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An Experimental and Computational Investigation of the Inelastic Behaviour of Trabecular Bone


Achieving sufficient initial implant stability is of paramount importance for orthopaedic device longevity. In order to improve the design of orthopaedic devices it is essential to gain a better understanding of the mechanical behaviour of the peri-prosthetic bone, both during and following implantation. The overall aim of this thesis is to provide a better understanding of the post yield behaviour of trabecular bone using experimental and computational analyses, and to investigate the importance of multiaxial trabecular bone plasticity in the implantation and failure of orthopaedic devices.
An initial investigation of full and surface cementation techniques of the tibial component in total knee arthroplasty reveals a multiaxial stress state in the peri-prosthetic trabecular bone. High von Mises stress and pressure stress computed in the trabecular bone motivates the investigation of the multiaxial post yield behaviour of trabecular bone. Samples of natural and synthetic trabecular bone are tested under confined compression loading conditions. The ability of the Drucker-Prager, Mohr-Coulomb and crushable foam plasticity formulations to predict the experimental behaviour is investigated. In the case of the crushable foam plasticity formulation, increased pressure stress during confined compression results in material yielding followed by a stress plateau, as observed experimentally. In contrast the Drucker-Prager and Mohr-Coulomb plasticity formulations fail to capture the experimental results, as increased pressure stress inhibits material yielding. The role of the trabecular bone microarchitecture in the apparent level multiaxial yielding of trabecular bone is then considered using micro-computed tomography based finite element models.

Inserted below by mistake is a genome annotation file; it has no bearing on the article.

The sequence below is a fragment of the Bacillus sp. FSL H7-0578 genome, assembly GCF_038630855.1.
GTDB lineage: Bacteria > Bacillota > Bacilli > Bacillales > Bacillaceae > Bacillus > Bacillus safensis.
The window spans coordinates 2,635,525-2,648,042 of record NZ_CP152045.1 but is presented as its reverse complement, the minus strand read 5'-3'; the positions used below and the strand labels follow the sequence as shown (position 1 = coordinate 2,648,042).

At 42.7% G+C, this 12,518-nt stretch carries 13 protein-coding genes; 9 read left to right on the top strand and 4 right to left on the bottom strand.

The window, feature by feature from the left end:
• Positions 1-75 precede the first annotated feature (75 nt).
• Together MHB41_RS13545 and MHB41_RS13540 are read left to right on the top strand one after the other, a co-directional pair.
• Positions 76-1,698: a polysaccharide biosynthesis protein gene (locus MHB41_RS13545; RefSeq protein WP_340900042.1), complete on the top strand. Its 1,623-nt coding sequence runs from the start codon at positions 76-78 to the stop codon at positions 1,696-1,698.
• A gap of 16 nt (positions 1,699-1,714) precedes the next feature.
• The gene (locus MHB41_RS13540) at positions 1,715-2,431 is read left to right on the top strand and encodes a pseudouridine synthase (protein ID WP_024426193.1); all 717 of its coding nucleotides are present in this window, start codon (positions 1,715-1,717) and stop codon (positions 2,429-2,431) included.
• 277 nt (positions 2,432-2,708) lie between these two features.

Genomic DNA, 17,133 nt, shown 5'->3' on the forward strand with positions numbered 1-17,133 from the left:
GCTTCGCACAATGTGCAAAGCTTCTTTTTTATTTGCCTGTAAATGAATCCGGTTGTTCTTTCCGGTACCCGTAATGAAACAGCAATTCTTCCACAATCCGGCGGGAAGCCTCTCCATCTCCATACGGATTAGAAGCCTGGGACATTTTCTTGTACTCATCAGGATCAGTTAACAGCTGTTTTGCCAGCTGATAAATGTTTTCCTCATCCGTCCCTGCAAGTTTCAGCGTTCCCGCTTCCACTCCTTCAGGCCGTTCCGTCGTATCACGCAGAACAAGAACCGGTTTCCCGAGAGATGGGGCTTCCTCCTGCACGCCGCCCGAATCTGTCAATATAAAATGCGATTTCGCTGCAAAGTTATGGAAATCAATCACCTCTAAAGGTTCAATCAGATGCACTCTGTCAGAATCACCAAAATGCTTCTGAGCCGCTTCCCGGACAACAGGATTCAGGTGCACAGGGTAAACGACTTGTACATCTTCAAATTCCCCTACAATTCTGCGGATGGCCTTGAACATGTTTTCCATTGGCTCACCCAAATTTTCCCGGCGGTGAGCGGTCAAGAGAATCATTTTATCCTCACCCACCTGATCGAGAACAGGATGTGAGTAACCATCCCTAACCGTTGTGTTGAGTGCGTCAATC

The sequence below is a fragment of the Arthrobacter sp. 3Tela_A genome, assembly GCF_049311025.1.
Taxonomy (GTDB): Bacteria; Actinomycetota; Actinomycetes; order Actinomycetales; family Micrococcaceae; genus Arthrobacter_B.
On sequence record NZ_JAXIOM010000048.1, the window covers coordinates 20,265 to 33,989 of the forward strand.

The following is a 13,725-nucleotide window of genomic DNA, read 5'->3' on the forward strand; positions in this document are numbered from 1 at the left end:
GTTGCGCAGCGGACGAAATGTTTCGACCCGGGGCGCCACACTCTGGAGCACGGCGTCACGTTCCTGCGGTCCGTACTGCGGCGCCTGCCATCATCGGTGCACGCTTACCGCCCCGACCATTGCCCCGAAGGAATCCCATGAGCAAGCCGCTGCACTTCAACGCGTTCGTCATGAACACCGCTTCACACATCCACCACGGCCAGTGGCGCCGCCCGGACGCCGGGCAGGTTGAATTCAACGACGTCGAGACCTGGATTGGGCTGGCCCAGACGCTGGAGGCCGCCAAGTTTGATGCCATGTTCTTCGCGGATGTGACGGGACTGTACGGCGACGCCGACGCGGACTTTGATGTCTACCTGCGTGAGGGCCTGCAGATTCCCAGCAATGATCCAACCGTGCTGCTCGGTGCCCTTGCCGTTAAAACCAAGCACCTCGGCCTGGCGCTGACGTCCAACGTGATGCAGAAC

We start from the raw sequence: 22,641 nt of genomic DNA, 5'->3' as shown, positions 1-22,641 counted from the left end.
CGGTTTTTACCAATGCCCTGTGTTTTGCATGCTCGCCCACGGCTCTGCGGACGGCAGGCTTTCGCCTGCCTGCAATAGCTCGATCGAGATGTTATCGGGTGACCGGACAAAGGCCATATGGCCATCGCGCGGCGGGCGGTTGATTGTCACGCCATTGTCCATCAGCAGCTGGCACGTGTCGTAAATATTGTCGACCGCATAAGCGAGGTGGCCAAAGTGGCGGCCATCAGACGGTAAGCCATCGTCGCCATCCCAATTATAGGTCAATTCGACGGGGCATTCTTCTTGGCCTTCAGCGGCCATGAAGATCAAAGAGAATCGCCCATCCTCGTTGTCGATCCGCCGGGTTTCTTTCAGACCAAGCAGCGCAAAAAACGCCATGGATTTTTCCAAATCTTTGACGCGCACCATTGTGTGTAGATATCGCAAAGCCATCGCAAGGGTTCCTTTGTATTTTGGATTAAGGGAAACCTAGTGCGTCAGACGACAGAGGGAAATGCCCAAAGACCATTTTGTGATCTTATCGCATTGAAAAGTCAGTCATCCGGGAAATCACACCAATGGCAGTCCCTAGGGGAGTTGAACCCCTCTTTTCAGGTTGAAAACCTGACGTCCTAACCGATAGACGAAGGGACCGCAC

Following this, two macroscale orthopaedic device applications that involve multiaxial trabecular bone plasticity are considered: the subsidence of a vertebral interbody fusion device; and the press-fit stem implantation of a tibial component. Continuum based pressure dependent crushable foam plasticity formulations accurately predict the subsidence forces and plastic zone size, observed during device subsidence. It is also demonstrated that the crushable foam plasticity formulation provides accurate predictions of implantation forces for tibial component implantation. Additionally, the importance of friction at the implant-bone interface is highlighted.
The work presented in this thesis provides insight into the multiaxial post yield behaviour of trabecular bone. The implementation of continuum based crushable foam plasticity formulations for the simulation of the inelastic behaviour of trabecular bone may aid in the future analysis, design and development of orthopaedic devices.

Suggested citation:

. () An Experimental and Computational Investigation of the Inelastic Behaviour of Trabecular Bone [Online]. Available from: [Accessed: 23rd September 2019].


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